Understanding how to calculate Bank Holiday pay in Ireland

Gemma O'Connor

November 30 2021

Last updated: November 30th, 2021

As an employer, you have quite a lot of employee entitlements to keep on top of. One such entitlement is Bank Holiday pay.

While the idea of Bank Holiday pay calculation seems straightforward, different rules apply for different groups of employees. That doesn’t mean, however, that it needs to be complicated.

The basics of Bank Holidays

Bank Holidays in Ireland

First things first, Ireland has nine Bank Holidays in a calendar year. These are:

  • New Year’s Day (January 1st)
  • Patrick’s Day (March 17th)
  • Easter Monday
  • The first Monday in May
  • The first Monday in June
  • The first Monday in August
  • The last Monday in October
  • Christmas Day (December 25th)
  • Stephen’s Day (December 26th)

Alternative benefits

Of course, we all know the above dates already. One thing some employers miss though is that it’s up to them to actually determine if the employee gets the specific Bank Holiday day off. That’s because employers can give an employee one of these alternative benefits:

  • A paid day off on the Bank Holiday.
  • A paid day off within a month of the Bank Holiday.
  • An extra day of annual leave.
  • An extra day’s pay.

Lastly, a Bank Holiday might fall on a day that isn’t a ‘normal working day’ for the business, e.g., Saturday or Sunday. In this event, employees are still entitled to benefit for that public holiday, such as the alternatives listed above.

Who’s entitled to what Bank Holiday pay?

Our HR consultants are often asked who’s entitled to what when it comes to Bank Holiday pay. “Do you include bank holidays when calculating holiday pay?” is another common question.

Full-time employee entitlement is pretty straightforward as they have immediate entitlement to Bank Holidays.

Bank Holidays pay for part-time employees is different, however, as they only have entitlement to Bank Holidays when:

  • They’ve been employed with the business for at least 40 hours in the five weeks preceding the Bank Holiday.
  • The public holiday falls on a day they normally work.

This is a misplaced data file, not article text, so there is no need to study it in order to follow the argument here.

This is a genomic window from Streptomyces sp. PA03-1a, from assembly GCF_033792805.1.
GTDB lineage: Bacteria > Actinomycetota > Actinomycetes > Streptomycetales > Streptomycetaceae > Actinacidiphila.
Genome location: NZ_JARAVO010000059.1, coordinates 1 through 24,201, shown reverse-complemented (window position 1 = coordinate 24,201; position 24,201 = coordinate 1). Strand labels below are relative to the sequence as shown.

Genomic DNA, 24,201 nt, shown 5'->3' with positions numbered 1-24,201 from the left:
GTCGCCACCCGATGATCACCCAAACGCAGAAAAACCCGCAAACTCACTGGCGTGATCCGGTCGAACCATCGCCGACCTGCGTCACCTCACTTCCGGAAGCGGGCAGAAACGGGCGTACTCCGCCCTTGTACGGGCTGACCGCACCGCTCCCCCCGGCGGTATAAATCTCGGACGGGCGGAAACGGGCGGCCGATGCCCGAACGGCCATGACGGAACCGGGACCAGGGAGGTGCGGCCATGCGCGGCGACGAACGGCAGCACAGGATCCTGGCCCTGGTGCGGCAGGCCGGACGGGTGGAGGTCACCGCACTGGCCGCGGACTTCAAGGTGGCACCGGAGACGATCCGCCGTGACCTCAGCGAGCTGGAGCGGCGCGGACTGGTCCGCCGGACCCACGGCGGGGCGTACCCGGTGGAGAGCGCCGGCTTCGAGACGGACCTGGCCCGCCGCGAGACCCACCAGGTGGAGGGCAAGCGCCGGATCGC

If you need an employee to work on a Bank Holiday they’re entitled to have off, you must give them an extra day's pay. If, on the other hand, they don’t normally work on that particular day, they should get one-fifth of their weekly pay. Even if an employee isn’t rostered to work on a Bank Holiday, they’re entitled to one-fifth of their weekly pay as compensation.

Finally, it’s important to understand Bank Holiday pay with regard to temporary agency employees. Under the Protection of Employees (Temporary Agency Work) Act 2012, all temporary agency employees must receive equal treatment as your direct staff when it comes to certain conditions of employment, e.g., Bank Holiday entitlements. Irish employment laws provide employees with strong protections, so you should make sure you respect their rights.

Are employees not entitled to double pay on Bank Holidays?

Whether employees are entitled to double pay on Bank Holidays causes its fair share of headaches for employers.

The Organisation of Working Time Act (Determination of Pay For Holidays) Regulations (SI 475/1997) governs Bank Holiday pay in Ireland. The Act doesn’t specify that a ‘double pay law’ exists. Instead, if your employee works on a Bank Holiday, they should receive one of the alternative benefits previously mentioned.

Calculate Bank Holiday pay with BrightHR

BrightHR, our award-winning online HR software, helps you manage everything from shifts and rotas to Bank Holidays at the click of a button. It’s the employer-friendly software that’s there for you whenever you need it, and it couldn’t be easier to use.

To find out more about how BrightHR can help you with all things Bank Holidays, book your demo today.

Need our help to calculate Bank Holiday pay?

If you need expert guidance on how to calculate Bank Holiday pay in Ireland, call Peninsula today on 0818 923 923.

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